The Clink, a Brixton Prison restaurant

My sister and her fiance have been in Prison.  Not actually behind bars of course, but to a restaurant located in Brixton Prison.  As soon as I heard, I insisted that she write a guest post for me and so without further adieu, a little word from my sister on what life is like on the inside…

When my fiance announced that for our Christmas meal we would be dining as ‘Guests of her Majesty’ I was thoroughly confused. And upon learning what that phrase meant I can’t say that I was any less confused. After a few more cryptic clues I learned that we would be having lunch at the Clink Restaurant at Her Majesty’s Prison in Brixton.

The Brixton Clink Restaurant is part of the Clink Charity which operates in prisons across the UK.  They work towards reducing reoffending rates amongst prisoners by offering them the chance to gain a qualification in the food service industry. Without knowing what to expect I agreed, thinking that it would be an interesting experience and at the very least a worthy cause to support.

Since we’re heading to jail, the procedure for entering the restaurant wasn’t simple. For the safety and security of all those involved we had our IDs checked and all contraband placed into lockers in an office outside the actual prison walls; including mobile phones and sharp objects. In the end I decided it was easier to just leave my bag in the lockers there so I didn’t have to worry about inadvertently bringing anything in. We were only allowed to bring in a cheque book to pay for the meal and a maximum of £50 in cash. While we prepaid for the meal we took in a bit of cash in case we decided we would like a soft drink – the premise is not licensed to serve alcohol.

We were then led into the prison complex through two sets of gates. While going through we learned that there are a few members of the prison who are allowed to leave for work placements and we see their belongings that are kept secure lockers at the gate. Through the gates it was a short walk to the restaurant along the high fences topped with barbed wire.

The restaurant decor is quite classic however it did have hints of personality around the place in the form of drawings and articles about the prison. When we arrived only a few tables were filled but it did fill during the course of our meal, which added some atmosphere to the otherwise quiet area.

For lunch they offered a two or three course meal option and being Christmas (the time for indulgent eating) we of course went for the three course option. For my starter I went for the Goats’ cheese and red onion tartlet with pesto dressing and micro herbs while the man chose the Chicken liver pâté, fruit chutney and brown toast. Eating that food gave me some idea of what it must be like to be a judge on shows like MasterChef where they have to judge the food when it is at room temperature. Both dishes were tasty, tasting very much as you would expect them to, however not being a Masterchef judge I would have preferred them to be warm.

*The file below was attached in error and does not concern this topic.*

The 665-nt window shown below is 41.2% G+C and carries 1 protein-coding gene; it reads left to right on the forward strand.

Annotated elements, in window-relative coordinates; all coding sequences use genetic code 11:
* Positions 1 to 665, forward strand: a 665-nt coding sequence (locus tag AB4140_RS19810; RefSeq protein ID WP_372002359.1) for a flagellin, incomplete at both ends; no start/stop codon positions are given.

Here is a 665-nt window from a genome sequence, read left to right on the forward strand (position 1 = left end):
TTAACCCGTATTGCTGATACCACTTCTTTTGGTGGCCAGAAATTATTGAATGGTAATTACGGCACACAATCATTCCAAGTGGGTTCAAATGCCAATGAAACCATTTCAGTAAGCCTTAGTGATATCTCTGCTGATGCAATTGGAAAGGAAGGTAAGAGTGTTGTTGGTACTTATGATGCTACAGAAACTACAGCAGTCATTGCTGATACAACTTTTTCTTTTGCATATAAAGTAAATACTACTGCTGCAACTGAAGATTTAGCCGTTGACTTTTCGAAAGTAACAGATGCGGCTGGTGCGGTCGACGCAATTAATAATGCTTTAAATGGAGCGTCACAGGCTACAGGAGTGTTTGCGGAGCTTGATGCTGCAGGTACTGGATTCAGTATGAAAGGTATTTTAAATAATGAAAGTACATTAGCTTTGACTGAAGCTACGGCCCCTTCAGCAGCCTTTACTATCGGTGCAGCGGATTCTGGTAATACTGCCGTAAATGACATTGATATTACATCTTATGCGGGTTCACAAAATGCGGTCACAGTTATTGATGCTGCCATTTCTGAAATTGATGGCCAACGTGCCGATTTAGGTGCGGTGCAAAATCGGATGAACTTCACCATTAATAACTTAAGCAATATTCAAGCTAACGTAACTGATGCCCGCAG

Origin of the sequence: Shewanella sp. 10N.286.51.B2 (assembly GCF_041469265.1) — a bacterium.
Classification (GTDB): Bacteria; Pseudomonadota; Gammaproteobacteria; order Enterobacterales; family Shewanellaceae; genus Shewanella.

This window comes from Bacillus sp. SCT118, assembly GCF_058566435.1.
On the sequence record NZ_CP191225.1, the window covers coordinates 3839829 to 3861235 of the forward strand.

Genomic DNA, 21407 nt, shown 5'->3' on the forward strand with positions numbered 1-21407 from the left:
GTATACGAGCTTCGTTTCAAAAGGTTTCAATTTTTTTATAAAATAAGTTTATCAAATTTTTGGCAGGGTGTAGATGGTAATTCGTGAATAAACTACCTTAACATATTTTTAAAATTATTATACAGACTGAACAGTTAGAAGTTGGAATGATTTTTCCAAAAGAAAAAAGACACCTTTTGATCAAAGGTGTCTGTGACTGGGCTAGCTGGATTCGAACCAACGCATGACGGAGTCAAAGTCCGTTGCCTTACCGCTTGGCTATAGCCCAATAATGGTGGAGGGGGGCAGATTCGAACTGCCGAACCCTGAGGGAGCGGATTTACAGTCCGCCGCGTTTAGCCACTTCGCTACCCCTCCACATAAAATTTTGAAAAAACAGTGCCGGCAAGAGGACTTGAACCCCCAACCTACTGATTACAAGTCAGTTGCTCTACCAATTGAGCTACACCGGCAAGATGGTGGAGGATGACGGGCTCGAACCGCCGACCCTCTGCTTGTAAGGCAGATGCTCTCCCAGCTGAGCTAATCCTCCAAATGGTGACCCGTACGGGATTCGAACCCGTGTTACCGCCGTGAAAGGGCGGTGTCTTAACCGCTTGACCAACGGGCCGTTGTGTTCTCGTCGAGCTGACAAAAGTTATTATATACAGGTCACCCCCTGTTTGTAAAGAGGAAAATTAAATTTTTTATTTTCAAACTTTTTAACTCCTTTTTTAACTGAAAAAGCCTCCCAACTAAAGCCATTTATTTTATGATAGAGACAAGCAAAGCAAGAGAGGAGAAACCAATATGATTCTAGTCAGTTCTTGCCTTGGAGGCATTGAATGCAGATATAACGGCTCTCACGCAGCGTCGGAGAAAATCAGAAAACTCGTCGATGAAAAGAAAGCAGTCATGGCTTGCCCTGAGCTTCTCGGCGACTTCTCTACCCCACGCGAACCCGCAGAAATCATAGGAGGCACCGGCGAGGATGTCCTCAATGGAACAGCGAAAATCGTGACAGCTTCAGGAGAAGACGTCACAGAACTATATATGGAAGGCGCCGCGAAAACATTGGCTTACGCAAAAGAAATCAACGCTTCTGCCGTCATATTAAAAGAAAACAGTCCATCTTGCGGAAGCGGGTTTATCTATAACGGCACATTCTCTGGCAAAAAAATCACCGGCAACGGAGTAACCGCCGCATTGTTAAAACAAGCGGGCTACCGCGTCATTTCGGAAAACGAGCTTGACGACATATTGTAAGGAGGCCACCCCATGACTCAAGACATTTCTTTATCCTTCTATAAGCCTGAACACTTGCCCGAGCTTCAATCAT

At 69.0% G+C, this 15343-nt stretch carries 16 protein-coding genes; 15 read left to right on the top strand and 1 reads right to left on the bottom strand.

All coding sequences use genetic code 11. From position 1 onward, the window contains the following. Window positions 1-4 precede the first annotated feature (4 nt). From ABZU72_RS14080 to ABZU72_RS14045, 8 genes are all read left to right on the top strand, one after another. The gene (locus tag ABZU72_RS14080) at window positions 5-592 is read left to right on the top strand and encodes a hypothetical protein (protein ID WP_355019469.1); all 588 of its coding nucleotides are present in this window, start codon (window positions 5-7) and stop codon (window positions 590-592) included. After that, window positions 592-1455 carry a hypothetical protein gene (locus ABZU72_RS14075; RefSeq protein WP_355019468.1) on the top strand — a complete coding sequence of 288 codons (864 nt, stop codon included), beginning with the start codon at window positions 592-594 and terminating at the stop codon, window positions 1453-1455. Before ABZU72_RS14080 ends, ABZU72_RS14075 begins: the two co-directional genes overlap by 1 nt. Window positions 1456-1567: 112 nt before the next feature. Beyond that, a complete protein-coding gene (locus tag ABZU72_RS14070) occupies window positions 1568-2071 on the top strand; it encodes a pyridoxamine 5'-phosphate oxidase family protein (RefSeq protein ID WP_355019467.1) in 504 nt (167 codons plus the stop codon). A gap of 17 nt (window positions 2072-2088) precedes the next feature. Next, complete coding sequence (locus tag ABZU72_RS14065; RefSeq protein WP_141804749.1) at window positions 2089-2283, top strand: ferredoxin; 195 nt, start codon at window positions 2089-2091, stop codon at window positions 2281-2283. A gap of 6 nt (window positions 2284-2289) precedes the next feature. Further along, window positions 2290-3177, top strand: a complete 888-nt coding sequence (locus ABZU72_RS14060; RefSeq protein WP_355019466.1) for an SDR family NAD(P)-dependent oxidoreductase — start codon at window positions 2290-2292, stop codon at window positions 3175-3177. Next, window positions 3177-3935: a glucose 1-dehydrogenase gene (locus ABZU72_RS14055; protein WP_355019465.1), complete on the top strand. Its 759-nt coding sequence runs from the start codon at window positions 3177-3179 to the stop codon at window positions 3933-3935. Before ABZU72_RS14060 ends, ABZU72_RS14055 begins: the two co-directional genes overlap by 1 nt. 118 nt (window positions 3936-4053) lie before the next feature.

Because there weren’t many people in the restaurant the service was very efficient and the next course arrived quick smart. As it was our Christmas lunch we both went for the classic Roast English beef and Yorkshire pudding. And I have to say that it was the vegetables that won me over. They weren’t over cooked having a bit of bite to them and after having had to suffer through overcooked vegetables before this made me very happy. The meat was a bit dry which let the side down a little after my gushing over the vegetables.

The final course was to be a Classic fruit trifle for me and a Traditional Christmas pudding with a vanilla crème Anglaise for him. They were classic desserts, done well and definitely the highlight of the meal for me.

Overall the experience was unique, intriguing and enjoyable and with its success so far, I think the Charity is doing great work; having reduced the re-offending rates of prisoners in the scheme by 73% since its launch.

Do you think you could be tempted to go to dinner in jail? I think it’s a great idea, not only teaching inmates a useful skill but also offering them the chance to work within that field and gain really relevant experience to make the most of what they can achieve on the outside!

Photos aren’t allowed of course, so the accompanying shot is just of grey ol’ London town!

Square Meal

Clink Brixton Menu, Reviews, Photos, Location and Info - Zomato

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3 thoughts on “The Clink, a Brixton Prison restaurant

  1. I think this is such a valuable idea: for both the inmates to pick up some extra skills, and for the diners to get a totally different insight into a world they won’t always know – would love to visit for myself some time soon!

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